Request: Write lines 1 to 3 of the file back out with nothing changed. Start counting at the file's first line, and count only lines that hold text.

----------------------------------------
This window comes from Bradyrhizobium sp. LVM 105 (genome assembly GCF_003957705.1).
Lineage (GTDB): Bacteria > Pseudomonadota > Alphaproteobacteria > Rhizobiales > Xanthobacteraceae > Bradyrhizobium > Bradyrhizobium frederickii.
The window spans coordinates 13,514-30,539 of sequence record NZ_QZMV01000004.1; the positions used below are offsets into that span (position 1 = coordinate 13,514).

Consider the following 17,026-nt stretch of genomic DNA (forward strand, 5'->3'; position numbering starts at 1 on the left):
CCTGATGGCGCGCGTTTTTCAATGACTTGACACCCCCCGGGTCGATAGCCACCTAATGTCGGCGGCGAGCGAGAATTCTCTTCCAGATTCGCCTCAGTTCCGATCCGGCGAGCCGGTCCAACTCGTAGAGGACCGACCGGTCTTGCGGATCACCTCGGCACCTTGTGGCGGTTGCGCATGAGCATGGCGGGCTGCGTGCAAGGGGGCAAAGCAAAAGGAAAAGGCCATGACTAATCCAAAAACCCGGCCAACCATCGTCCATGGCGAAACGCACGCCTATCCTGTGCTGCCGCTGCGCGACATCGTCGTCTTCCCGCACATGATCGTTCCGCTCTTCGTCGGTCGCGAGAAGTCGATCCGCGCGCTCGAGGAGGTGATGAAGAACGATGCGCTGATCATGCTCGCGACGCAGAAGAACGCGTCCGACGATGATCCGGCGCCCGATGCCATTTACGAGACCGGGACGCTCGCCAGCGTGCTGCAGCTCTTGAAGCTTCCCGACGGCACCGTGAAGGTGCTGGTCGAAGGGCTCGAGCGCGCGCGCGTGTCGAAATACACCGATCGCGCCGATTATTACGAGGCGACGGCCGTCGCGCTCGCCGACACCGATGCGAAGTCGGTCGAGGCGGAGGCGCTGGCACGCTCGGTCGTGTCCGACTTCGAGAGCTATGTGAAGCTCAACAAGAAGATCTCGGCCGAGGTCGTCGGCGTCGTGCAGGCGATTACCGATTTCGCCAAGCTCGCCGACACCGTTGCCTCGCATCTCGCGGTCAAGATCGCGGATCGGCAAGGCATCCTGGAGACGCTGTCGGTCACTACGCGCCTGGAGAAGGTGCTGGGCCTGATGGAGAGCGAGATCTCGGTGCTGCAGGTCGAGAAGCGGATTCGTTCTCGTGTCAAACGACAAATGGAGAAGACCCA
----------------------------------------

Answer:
This window comes from Bradyrhizobium sp. LVM 105 (genome assembly GCF_003957705.1).
Lineage (GTDB): Bacteria > Pseudomonadota > Alphaproteobacteria > Rhizobiales > Xanthobacteraceae > Bradyrhizobium > Bradyrhizobium frederickii.
The window spans coordinates 13,514-30,539 of sequence record NZ_QZMV01000004.1; the positions used below are offsets into that span (position 1 = coordinate 13,514).